Have you ever gotten an idea in your head and the urge to create something? Then you realize you don’t have the ability to get your idea out of your head and into the world.
Maybe you think you lack that creative talent. But the truth is that drawing is a skill. And like any other skill, it’s something you have to learn and practice to be good at.
Learning to draw isn’t always easy, but it’s definitely something you can do. Here are nine tips to help you acquire drawing skills.
1. Choose the Right Materials
Your first step when it comes to learning how to draw is understanding your materials. Different art materials behave differently, and knowing how allows you to better put your idea onto the page.
One of the most common materials for beginners to use is graphite—the standard pencil. But there are different densities to the lead, with H being harder and B softer.
The paper you use is also important. Find sketching paper that works best with your drawing medium. From there, you can play around with the tone and texture of the paper.
Once you’ve got a good handle on graphite, you can try more drawing materials like charcoal, pastels, or ink.
2. Start With Simple Shapes
The best way to learn how to draw anything is by breaking it down into simple shapes. Instead of tackling the entire object, break it down into the smaller shapes you see.
Work your way through the object shape by shape, connecting and overlapping them until you have a finished drawing. Practice this on objects around your home to develop these drawing skills.
3. Study Angles
If you want to draw realistic-looking art, then you have to understand angles. These are extremely important to learn because angles can throw off a drawing easily.
Practice looking at objects from different angles and notice how much and what part of the objects you see. Notice if some parts are smaller or larger?
Look straight on, from above, below, tilted, and any other that will help you draw it correctly.
4. Know The Types of Shading
There is no one right way to sketch, but there are different techniques you can use. Here are some of the most common types of sketching.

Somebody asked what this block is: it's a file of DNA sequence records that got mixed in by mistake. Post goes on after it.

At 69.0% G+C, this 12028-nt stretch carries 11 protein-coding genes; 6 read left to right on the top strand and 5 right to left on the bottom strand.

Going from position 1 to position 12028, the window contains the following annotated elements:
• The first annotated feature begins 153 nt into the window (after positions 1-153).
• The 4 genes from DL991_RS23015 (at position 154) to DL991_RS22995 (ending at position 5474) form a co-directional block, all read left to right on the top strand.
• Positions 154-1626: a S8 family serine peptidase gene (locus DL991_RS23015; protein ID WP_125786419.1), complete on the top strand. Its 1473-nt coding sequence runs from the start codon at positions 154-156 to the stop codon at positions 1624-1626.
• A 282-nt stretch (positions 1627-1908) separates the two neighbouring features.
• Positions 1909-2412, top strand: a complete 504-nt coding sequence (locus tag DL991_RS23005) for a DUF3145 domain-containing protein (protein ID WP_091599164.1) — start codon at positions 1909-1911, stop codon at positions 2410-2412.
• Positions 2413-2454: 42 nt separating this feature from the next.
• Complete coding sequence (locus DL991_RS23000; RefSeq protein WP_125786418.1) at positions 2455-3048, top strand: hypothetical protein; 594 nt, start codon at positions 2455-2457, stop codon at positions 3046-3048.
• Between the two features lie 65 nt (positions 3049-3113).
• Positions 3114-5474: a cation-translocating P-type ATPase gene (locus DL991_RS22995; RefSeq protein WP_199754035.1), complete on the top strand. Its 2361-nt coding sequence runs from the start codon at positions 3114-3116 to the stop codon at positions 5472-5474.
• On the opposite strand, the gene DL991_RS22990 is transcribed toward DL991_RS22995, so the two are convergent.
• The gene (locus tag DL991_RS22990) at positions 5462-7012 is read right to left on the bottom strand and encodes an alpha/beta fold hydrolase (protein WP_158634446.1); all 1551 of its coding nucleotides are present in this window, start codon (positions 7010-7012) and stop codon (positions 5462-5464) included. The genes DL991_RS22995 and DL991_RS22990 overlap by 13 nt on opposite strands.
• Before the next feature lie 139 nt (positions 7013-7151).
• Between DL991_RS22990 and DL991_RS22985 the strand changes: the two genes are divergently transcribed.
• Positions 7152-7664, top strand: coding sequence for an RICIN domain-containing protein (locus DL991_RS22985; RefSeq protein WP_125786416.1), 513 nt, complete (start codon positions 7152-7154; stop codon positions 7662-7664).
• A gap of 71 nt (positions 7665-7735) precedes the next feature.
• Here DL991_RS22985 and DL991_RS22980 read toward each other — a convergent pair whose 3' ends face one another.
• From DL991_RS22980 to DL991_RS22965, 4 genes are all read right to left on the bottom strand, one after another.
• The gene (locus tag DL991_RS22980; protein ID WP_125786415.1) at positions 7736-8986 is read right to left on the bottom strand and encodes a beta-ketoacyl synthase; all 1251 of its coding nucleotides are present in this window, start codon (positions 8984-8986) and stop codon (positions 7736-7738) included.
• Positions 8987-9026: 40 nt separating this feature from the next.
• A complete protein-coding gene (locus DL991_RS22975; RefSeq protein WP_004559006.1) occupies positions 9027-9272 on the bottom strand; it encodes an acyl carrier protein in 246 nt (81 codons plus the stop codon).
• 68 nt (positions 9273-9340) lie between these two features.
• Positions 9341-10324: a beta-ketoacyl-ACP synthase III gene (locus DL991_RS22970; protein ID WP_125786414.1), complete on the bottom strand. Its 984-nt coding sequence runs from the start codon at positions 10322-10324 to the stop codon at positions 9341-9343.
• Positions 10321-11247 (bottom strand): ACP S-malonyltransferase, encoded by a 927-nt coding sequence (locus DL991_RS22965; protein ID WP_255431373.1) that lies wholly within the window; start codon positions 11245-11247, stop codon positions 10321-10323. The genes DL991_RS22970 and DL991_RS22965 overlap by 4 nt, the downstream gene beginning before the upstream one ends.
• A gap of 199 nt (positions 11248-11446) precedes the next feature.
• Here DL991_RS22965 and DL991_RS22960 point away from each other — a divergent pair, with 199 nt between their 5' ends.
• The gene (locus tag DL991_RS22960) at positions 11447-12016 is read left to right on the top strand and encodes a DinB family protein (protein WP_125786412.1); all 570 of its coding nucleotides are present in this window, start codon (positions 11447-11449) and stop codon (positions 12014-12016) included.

Hatching and Cross-Hatching
Hatching indicates light and shade by adding a layer of lines. They can be close together to create dark shadows or further apart to create light. In cross-hatching, you add a second layer on top of your first hatched lines.
Tonal sketching utilizes a scale from black to gray. It’s a gradual increase or decrease of light and darkness. You can achieve this by applying pressure to your graphite, with more pressure making the tone darker.
Blending builds on tonal sketching by creating shading where you can’t see the pencil strokes. You can use your finger or a blending stick to blend the lines. This gives your art a smooth look.
5. Study Lighting
To make your drawings look the most realistic, you have to have an understanding of how they exist in the world. One thing that all objects will interact with is light.
Consider all the ways a light hits the object and how it changes the shape. Is the light harsh and blinding or low and warm? How much of the object does it illuminate?
These are all important questions to consider when learning how to draw. Capturing lighting properly creates more realistic images.
6. Observe the World
Drawing well requires bringing together a set of skills. And one of those skills is observation. If you’re a beginner, it would be difficult to draw something without first looking at it.
Spend time observing the world around you and take in the information you see. Study the shapes, the colors, and the shading of all the objects you see.
The more you observe the world, the easier it will be to one day draw from memory.
7. Resources and References
Before you can draw from memory, however, you should use resources and references. If you want to draw realistically, you have to look at the real-life counterpart.
Now, you do have to be careful with this one. There’s a line between using a reference and copying someone else’s art or image. Use other art or images as a jumping-off point for your own work without copying every detail.
8. Keep Style Consistent
The best way to get your art to look cohesive is to keep your style consistent. Whatever style you start your art in is the same style you want to finish your art in.
So if you began with precise lines and tight cross-hatching, stick with that style. Don’t switch to loose lines halfway through, or else it won’t look like a harmonious piece.
There are ways to mix drawing styles, but this needs to be done deliberately. If you’re unsure how to find your art style, explore a few until you find one that fits you.
9. Practice, Practice, Practice
The absolute best way to learn to draw is to practice. You won’t pick a pencil one day and create a masterpiece. And you probably won’t the day after or the day after that.
Still, practice all the skills you’ve learned. Develop your craft by drawing every day. If you do that, the next time you pick up your pencil will bring you one step closer to your masterpiece.
Learning to Draw With a Few Easy Tips
You may look at a piece of art and think you’ll never be able to recreate that. But the truth is that all drawings, no matter how complex, are markings on paper. And with some practice, you can mark up your paper just as well.
Learning to draw may seem like a feat at first. You won’t be great in the beginning because it’s a gradual process. But it is a process that you’re able to learn, no matter what skill level you start at.
So grab a piece of paper, a pencil, and an eraser. The only way you won’t get better is not practicing at all.
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